7 Things You Can Learn by Talking to Your Clients

Conversation may be a dying form, but it’s how good business opportunities are found and developed. There is so much your team can learn from a good conversation with a client!

Apart from the critical person to person connection that is so often missing in transactional exchanges, what else might happen if your customer facing employees took the time to really talk to your clients?


1.       Discover what motivates and interests your client as an individual.

2.       Learn what your client’s organization wants to achieve now and in the future.

3.       Get feedback on your work and how you’re managing the relationship.

4.       Uncover new opportunities for your agency to help your client.

5.       Hear about industry-wide challenges first-hand. (More potential opportunities?)

6.       Take the temperature of future initiatives for you and your client (and your industries).

7.       Generate big ideas together.

Let’s unpack those a little further.

1. WHO is Your Client?

Making purposeful connections and really getting to know clients as individuals makes good business sense; your employee may discover that they both enjoy water skiing. What a great point of connection!

Not only do they now have something common to talk about, but according to Celeste Headlee, journalist and media personality, your employee will have become more believable, trustworthy and likeable. Who do you think this client will call the next time they have a project, whether they are certain your company can do it or not?

2. WHAT Does Your Client Want to Achieve?

How often does your client facing team truly understand what your clients are trying to achieve on a bigger scale?

Of course they know that the current project outcomes include an attributable 10% rise in sales and recognition in the national trade press, but what about the next five years? Ten years? What is your client’s company vision?

Account teams tend to be focused on the project they are working on right now, but when they are able to put those outcomes into the context of the client CEO’s vision, they may see all sorts of potential ways your agency can help your client achieve those goals.

3. HOW are You Doing?

Your agency may or may not have a formal feedback and review process. If you don’t, it’s a good idea to do some follow up at the conclusion of a project. If nothing else, this is a great opportunity to ask for a referral, but for most of us, it’s really an opportunity to learn how we might improve our service. We want to be able to delight our clients. More on that in this post.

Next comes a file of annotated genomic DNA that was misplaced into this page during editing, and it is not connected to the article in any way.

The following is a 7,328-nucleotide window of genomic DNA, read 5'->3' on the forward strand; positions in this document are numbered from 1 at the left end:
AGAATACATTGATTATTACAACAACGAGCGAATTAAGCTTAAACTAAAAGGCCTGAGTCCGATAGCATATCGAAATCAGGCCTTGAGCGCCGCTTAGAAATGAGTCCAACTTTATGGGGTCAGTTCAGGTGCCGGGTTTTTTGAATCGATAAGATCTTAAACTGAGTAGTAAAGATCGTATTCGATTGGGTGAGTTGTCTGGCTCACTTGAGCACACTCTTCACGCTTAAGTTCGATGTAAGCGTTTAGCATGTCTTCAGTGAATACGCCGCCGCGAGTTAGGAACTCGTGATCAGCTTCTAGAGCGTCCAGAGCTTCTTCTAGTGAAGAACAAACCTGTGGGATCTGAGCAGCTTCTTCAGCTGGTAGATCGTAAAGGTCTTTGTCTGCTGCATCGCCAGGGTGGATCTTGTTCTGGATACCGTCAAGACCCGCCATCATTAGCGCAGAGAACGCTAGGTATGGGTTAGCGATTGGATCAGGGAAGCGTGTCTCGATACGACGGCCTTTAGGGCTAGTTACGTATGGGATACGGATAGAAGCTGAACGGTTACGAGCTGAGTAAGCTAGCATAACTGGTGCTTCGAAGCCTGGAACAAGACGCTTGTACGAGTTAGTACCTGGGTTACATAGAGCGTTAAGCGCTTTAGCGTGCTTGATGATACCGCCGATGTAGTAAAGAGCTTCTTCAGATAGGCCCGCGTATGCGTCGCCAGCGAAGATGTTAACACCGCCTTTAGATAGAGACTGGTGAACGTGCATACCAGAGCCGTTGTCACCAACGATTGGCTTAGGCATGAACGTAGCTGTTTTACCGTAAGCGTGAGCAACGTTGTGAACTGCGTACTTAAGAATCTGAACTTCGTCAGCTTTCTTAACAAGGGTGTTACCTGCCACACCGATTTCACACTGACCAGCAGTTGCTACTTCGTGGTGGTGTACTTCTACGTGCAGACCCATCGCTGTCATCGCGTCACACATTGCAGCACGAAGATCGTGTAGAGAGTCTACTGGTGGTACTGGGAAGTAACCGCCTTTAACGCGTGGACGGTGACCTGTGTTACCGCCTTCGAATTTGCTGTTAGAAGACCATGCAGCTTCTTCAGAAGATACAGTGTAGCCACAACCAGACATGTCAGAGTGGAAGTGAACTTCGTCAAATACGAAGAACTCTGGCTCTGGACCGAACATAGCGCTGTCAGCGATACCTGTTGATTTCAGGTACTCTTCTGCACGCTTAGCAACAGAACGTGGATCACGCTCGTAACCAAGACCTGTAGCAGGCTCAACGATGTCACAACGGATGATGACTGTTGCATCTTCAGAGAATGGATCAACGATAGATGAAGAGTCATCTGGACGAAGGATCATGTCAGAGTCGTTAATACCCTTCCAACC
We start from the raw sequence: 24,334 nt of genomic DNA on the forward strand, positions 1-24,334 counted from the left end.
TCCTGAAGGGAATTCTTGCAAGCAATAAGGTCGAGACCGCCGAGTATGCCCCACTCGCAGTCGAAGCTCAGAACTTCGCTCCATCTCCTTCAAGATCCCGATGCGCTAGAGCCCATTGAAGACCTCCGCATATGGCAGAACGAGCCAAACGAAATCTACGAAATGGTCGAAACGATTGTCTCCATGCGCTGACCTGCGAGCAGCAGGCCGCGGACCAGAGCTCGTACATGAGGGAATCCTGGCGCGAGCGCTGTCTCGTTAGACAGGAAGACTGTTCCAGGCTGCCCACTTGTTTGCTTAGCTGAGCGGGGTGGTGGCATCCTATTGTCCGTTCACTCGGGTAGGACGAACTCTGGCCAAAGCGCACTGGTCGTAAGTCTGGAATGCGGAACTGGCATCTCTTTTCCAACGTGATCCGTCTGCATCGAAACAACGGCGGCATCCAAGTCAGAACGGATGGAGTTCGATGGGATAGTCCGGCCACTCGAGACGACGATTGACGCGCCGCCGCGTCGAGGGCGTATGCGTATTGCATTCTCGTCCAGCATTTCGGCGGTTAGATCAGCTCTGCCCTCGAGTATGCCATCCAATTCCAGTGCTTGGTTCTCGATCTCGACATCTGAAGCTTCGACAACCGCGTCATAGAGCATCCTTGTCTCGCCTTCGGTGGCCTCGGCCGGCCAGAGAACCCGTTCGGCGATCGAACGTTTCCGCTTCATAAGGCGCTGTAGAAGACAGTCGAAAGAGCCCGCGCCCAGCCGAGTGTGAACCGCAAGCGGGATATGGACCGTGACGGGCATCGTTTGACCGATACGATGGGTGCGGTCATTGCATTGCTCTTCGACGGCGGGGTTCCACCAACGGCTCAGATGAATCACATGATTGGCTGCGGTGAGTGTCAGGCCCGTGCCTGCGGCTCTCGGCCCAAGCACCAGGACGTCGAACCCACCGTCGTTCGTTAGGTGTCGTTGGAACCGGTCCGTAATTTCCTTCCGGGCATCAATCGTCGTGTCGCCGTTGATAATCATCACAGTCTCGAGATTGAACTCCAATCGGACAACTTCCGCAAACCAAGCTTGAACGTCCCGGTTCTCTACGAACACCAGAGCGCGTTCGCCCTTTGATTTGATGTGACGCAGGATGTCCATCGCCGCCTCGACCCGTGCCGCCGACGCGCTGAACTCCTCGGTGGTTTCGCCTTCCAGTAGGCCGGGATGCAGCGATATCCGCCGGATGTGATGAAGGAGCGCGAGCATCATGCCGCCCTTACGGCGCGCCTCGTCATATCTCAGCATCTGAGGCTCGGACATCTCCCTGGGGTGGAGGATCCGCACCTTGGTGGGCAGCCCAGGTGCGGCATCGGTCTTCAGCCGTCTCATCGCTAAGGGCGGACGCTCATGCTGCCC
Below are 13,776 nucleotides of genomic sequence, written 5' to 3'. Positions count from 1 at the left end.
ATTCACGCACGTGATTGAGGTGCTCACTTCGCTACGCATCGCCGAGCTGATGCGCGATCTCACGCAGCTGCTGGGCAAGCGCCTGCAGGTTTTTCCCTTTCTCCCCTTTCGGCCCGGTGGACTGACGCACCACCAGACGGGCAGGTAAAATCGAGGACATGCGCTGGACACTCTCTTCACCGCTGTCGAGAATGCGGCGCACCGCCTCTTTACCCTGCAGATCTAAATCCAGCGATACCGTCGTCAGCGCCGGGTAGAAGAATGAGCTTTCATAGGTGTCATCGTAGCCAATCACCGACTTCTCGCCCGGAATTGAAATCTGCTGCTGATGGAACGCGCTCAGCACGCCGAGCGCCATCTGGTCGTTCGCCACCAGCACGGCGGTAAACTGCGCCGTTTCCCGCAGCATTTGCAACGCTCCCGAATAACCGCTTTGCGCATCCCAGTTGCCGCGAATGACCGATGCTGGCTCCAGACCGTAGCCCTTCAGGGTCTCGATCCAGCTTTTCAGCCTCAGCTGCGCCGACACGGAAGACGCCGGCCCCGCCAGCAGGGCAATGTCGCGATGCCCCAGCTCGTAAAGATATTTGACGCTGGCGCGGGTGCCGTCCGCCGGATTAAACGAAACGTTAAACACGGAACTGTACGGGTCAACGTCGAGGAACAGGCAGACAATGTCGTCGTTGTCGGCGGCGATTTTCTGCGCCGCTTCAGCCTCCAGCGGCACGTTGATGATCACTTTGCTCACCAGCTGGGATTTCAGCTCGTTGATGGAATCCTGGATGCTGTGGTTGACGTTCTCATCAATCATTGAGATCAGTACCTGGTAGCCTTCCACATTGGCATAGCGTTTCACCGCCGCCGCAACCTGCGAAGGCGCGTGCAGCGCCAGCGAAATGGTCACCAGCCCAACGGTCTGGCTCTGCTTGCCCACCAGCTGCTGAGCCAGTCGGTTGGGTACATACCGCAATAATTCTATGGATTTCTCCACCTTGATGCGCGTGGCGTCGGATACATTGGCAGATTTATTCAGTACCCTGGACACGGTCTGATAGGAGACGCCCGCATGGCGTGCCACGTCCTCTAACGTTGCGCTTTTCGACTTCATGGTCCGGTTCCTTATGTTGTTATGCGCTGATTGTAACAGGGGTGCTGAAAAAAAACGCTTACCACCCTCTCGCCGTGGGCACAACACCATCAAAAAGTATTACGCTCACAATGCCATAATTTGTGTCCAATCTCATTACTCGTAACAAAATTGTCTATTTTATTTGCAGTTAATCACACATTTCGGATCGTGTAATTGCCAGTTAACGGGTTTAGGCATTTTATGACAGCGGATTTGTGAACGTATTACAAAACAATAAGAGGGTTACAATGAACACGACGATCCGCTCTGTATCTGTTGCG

4. WHEN Can you Next Work Together?

When your team really talks to your clients about what’s going on in their businesses and learns what they’re working towards, opportunities for your agency to assist will present themselves on a platter.

 There may be services you provide that your clients don’t know about or don’t think you are capable of handling, but by actively working on the client relationship and having these regular sorts of ‘real’ conversations, your team will be much better placed to spot opportunities and act upon them.

If your client doesn’t know that you have an in-house production team but indicates in a conversation that they want to produce a short film, here’s your opportunity!

5. WHAT is Happening?

Everyone is affected by the talent shortage in the current economic climate, but what else is happening in your clients’ industry sectors?

When your client facing employees have conversations with your customers they’ll be able to hear first hand what challenges most concern your clients and where they think they’ll need to adapt. Your front-line team acts like an inexpensive research arm, uncovering issues and reporting them back to HQ so YOU can develop new services to assist your clients.

6. INVESTIGATE Possibilities

Your agency may be considering offering new services or technologies and no one wants costly mistakes in roll out. Conversations with clients allow you to ‘test’ new ideas with your target market at no cost. And what client wouldn’t feel privileged to be included as a key part of your research and development? Yet another way to deepen the client relationship.

7. CREATE Together

From great conversations come great ideas. In the course of a wide-ranging conversation with a client, a whole lot of new ideas could be generated. Why not encourage that? You already know that creativity happens everywhere.

What client wouldn’t like to feel like they are part of something bigger than simply doing business with you?

When the focus is on billable hours and your client-facing team is already time-crunched it can seem nonsensical to encourage them to just talk to clients. But when your front-line teams are encouraged to have conversations with clients that have nothing to do with executing work it’s amazing what you can learn.

What can you do with that knowledge?